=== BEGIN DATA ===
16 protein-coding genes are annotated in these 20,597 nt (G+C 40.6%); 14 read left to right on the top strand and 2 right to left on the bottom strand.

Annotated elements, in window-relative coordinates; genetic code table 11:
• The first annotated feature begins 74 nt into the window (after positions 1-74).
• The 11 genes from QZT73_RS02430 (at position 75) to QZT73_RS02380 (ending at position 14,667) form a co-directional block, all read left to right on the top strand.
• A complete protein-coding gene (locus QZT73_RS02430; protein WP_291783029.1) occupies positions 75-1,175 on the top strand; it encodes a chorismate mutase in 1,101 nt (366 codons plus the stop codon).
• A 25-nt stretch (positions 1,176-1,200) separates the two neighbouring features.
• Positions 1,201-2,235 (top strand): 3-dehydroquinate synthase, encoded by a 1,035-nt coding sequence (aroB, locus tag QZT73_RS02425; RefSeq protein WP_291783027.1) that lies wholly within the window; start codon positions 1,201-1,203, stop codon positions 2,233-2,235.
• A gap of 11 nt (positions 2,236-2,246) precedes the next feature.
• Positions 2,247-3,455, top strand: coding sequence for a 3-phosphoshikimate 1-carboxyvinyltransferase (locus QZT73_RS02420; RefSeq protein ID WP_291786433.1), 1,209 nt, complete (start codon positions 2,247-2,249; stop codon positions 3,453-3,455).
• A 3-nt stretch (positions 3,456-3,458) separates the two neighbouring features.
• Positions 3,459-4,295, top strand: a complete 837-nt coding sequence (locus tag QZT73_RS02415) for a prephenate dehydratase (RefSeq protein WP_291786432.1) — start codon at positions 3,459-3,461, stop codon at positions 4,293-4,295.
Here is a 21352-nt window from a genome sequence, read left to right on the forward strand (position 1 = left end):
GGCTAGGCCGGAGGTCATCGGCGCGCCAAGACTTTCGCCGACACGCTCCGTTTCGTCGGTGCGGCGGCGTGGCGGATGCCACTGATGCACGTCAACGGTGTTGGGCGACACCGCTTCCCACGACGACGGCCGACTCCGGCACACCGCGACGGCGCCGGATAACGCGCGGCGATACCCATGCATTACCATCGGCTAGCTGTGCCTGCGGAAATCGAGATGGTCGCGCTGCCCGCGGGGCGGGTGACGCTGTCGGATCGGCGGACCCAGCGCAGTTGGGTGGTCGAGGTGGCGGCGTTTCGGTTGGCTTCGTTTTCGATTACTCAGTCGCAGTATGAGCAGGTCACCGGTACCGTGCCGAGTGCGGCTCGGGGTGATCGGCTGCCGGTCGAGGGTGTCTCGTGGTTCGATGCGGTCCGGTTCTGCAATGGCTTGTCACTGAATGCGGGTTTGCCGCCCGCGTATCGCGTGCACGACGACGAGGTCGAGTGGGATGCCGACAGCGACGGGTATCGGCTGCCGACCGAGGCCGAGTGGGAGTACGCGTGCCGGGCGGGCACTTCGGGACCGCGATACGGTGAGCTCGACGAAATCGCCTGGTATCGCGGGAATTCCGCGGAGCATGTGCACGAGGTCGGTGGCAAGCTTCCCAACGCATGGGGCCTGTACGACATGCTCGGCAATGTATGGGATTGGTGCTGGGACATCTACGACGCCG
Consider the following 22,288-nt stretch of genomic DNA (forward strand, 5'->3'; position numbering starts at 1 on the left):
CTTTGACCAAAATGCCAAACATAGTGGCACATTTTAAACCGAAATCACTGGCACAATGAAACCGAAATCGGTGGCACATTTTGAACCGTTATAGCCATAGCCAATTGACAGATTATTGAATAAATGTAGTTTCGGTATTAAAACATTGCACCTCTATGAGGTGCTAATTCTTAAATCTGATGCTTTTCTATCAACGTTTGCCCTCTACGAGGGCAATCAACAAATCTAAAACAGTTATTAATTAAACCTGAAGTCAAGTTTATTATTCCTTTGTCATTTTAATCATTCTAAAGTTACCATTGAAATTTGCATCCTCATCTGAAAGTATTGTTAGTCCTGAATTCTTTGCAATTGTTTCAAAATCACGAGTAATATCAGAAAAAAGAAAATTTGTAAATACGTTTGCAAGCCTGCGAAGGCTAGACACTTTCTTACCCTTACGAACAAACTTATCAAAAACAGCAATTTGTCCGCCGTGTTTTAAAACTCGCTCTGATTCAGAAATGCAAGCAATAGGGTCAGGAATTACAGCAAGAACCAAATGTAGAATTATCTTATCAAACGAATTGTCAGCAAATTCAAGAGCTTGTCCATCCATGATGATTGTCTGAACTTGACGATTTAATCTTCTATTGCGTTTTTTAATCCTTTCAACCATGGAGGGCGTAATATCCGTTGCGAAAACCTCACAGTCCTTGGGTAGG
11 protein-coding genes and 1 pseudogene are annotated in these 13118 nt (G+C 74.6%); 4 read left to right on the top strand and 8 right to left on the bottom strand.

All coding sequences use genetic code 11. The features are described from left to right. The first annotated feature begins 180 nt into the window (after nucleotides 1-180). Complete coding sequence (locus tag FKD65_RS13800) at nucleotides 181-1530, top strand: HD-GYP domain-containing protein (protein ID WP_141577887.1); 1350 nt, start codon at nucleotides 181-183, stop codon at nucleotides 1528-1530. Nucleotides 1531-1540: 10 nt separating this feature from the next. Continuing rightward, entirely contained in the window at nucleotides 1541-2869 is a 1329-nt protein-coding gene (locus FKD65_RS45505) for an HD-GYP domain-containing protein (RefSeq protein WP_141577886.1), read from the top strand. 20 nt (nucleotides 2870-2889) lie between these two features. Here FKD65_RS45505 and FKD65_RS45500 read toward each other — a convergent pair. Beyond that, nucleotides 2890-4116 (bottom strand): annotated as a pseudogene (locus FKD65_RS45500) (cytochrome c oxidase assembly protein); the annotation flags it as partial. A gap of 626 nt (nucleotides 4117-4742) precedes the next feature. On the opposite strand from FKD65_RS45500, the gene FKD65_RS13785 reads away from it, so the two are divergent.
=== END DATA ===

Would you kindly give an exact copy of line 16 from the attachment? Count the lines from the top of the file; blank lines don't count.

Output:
11 protein-coding genes and 1 pseudogene are annotated in these 13118 nt (G+C 74.6%); 4 read left to right on the top strand and 8 right to left on the bottom strand.